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China A Giant In Semiconductors

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    • 1. China – A Giant in Semiconductors As China moves to establish as a leader in Semiconductors, -- An Impact Study by Arun Kottolli
    • 2. Government Policy Initiatives
      • Make China nearly self-reliant in semiconductors
      • Enable to source its own chips domestically for everything from tape recorders to computers.
      • Beijing designated the semiconductor industry as one of China's pillars of economic growth.
      • Government is funding and bankrolling construction of new “Fabs”.
      • Provide the world with 20% foundry capacity.
    • 3. Venture Capital
      • Chinese Government is establishing a 1 Billion Yuan (per year) Venture fund to support semiconductor startups
      • Walburg Pincus LCC, an US Venture Capital firm has invested $70million in Datanag Microelectronics based in Beijing – to design chips for cell phones
      • The fund would mainly target chip design and research companies
      • Government is considering giving domestic chip producers an income-tax holiday for their first five profitable years
    • 4. Tax Incentives
      • Chip makers pay no income tax in the first five years of investment.
      • Pay half of the regular tax in the next five years
      • The standard income-tax rate is 15%
        • Well below that of many developed countries, including Taiwan's 25% income tax rate
      • These tax incentives, along with lower land and labor costs, give Chinese companies a 10% cost advantage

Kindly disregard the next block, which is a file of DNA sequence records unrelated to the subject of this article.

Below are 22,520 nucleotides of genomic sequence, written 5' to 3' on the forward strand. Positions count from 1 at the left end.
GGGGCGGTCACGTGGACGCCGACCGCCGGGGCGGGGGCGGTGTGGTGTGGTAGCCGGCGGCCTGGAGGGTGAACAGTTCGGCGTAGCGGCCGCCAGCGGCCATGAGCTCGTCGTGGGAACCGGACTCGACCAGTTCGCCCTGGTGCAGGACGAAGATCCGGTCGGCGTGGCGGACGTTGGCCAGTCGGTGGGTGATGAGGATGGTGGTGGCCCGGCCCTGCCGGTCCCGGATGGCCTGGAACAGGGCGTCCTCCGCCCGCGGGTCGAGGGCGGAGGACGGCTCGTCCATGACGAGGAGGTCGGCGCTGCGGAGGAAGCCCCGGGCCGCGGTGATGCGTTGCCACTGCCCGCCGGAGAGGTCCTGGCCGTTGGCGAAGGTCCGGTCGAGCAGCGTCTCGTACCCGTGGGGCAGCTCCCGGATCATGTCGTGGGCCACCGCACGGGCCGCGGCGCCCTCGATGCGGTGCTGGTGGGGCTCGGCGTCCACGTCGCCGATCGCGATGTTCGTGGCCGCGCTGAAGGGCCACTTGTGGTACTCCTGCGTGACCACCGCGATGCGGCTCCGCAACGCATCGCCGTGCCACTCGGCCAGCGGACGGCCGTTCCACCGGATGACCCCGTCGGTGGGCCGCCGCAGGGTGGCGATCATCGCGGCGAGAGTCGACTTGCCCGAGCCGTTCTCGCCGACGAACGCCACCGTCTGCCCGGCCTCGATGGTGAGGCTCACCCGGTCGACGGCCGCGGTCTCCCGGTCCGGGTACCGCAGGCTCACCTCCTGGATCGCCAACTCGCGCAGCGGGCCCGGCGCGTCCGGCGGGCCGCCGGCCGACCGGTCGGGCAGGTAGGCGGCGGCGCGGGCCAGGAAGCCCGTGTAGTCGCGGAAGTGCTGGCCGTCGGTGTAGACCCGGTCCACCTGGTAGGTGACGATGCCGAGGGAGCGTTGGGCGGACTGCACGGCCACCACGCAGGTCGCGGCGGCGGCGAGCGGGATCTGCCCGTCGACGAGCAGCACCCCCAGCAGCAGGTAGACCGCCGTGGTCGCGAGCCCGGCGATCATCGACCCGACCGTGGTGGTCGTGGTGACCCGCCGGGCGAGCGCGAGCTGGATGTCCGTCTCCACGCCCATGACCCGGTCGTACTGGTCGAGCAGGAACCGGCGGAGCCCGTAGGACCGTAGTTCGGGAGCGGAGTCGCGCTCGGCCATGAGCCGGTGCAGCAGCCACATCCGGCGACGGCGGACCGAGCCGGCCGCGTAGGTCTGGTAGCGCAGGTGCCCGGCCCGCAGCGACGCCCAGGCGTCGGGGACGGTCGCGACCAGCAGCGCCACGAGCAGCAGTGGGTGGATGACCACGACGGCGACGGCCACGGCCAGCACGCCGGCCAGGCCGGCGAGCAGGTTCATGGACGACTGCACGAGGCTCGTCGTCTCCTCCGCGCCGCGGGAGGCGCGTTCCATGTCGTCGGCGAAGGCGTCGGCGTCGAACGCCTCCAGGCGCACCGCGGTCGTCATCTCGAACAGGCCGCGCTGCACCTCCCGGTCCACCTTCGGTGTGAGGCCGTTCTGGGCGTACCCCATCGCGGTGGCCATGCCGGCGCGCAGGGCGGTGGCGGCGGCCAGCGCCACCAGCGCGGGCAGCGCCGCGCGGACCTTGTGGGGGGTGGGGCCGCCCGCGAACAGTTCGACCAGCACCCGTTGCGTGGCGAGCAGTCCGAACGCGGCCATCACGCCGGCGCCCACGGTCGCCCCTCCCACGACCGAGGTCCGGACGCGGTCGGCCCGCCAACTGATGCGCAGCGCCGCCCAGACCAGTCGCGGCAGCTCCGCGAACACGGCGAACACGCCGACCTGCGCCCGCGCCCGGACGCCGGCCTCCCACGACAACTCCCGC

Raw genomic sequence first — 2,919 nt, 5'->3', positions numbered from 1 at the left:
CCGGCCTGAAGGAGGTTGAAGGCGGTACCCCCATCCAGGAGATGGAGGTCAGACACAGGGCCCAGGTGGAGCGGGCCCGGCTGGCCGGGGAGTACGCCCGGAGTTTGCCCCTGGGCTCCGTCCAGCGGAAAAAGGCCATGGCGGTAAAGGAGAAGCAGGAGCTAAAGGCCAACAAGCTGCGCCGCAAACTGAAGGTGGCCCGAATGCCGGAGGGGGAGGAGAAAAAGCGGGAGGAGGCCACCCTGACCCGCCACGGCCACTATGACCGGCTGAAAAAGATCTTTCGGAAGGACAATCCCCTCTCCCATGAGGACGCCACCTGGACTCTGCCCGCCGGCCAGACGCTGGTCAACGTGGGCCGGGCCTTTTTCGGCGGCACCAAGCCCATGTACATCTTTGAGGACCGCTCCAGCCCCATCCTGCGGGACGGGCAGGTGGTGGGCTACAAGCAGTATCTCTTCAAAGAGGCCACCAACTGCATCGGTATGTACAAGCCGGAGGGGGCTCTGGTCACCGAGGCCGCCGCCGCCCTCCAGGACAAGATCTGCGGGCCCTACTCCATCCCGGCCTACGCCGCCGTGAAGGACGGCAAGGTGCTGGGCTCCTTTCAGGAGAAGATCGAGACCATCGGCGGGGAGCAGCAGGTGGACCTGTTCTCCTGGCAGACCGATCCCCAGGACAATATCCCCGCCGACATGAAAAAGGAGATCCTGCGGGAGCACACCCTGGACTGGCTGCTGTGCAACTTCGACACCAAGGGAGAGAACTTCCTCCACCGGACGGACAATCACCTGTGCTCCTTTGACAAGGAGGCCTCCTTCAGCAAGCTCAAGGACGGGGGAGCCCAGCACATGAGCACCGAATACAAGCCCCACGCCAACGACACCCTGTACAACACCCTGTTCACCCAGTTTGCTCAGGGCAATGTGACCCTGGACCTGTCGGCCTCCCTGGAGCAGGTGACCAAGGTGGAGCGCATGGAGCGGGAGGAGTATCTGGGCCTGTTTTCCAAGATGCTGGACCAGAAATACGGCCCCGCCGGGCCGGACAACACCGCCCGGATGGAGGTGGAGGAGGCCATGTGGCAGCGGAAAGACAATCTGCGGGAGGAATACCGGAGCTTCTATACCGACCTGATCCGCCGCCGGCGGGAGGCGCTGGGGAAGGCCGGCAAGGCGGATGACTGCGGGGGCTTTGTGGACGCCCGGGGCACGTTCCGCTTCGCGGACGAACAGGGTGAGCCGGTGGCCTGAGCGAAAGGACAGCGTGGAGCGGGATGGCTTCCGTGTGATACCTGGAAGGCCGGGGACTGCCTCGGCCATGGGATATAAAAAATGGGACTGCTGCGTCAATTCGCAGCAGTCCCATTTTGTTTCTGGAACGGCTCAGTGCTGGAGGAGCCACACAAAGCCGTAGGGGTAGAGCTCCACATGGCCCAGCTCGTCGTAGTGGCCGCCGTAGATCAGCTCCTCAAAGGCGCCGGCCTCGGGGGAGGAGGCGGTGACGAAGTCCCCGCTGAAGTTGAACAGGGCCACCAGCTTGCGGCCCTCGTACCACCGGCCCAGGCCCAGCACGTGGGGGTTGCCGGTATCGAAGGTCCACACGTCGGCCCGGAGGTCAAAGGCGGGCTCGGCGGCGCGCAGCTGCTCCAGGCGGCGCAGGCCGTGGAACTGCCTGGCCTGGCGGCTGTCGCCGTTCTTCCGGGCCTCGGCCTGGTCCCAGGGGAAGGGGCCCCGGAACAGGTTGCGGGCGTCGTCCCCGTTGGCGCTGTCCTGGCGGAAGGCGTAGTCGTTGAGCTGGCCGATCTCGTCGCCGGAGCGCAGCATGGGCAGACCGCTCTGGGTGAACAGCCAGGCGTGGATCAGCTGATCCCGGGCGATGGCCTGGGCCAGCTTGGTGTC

• 5. Industry Consolidates in China
      • International semiconductor giants are consolidating their businesses in China
      • Fujitsu Microelectronics Co has a new Fab operating in Shanghai
      • Infineon Technologies AG built chip packaging & testing plant in Suzhou City
      • ST Microelectronics will build a 12-inch wafer plant
      • IBM plans to set up a new Fab in 2005
      • Powerchip Semiconductors of Taiwan plans to build a 8” memory fab in China in 2005
    • 6. China has huge Fab Capacity
      • SMIC, China's largest manufacturer has 3 eight-inch Fabs in Shanghai & will increase capacity by 70% this year.
      • A 12-inch Fab in Beijing will go online in the 4th quarter, and two more 12-inch Fabs scheduled for 2005 and 2006
      • Chinese will increase Fab capacity by 60% in 2004
      • Chinese fabs hold about 9% of foundry market's capacity today
      • China is expected to produce 15% of the world’s chips by the end of 2004, and over 20% in 2005.
    • 7. SMIC – China’s Leading Fab
      • SMIC has built capacity to process ~150,000 wafers per month
      • More than 70% of wafers was for Logic chips
      • Fab1 at Shanghai went from ground breaking to production in just 1.5 years
      • SMIC is ISO9001:2000, ISO/TS16949 certified; TL9000 certification will be completed in Q12005
      • Plans 90nm process by Q2 2005, & 65nm process by Q1 2007
      • 130mn process is currently in full production
      • SMIC also offer mask making, packaging, testing & ASIC design services
    • 8. Massive Investments
      • Firms have invested more than $10Billion
      • Additional $5Billion investments is being committed for years 2004-2005
      • 19 new fabs will be operational this year
      • New fabs use cutting edge 0.13 micron technology or smaller on 300mm wafers
      • China is concentrating on memory chips & ASIC’s
    • 9. Public Funding
      • Chinese Fabs are planning to go public in 2005.
      • Proceeds from the IPO will be used to expand capacity
      • ASMC (Advanced Semiconductor Manufacturing Corp) is planning an IPO in Hong Kong in Q1 2005
      • SMIC went public in 2004
      • CSMC is stated to go public in Q2 2005
    • 10. Industry is also adding Capacity
      • TSMC is raising its capital expenditure by 60 percent this year to $2 billion
      • UMC, the world's second-largest foundry is spending $1.5 billion
      • TI is building a new Fab in Dallas for $3 billion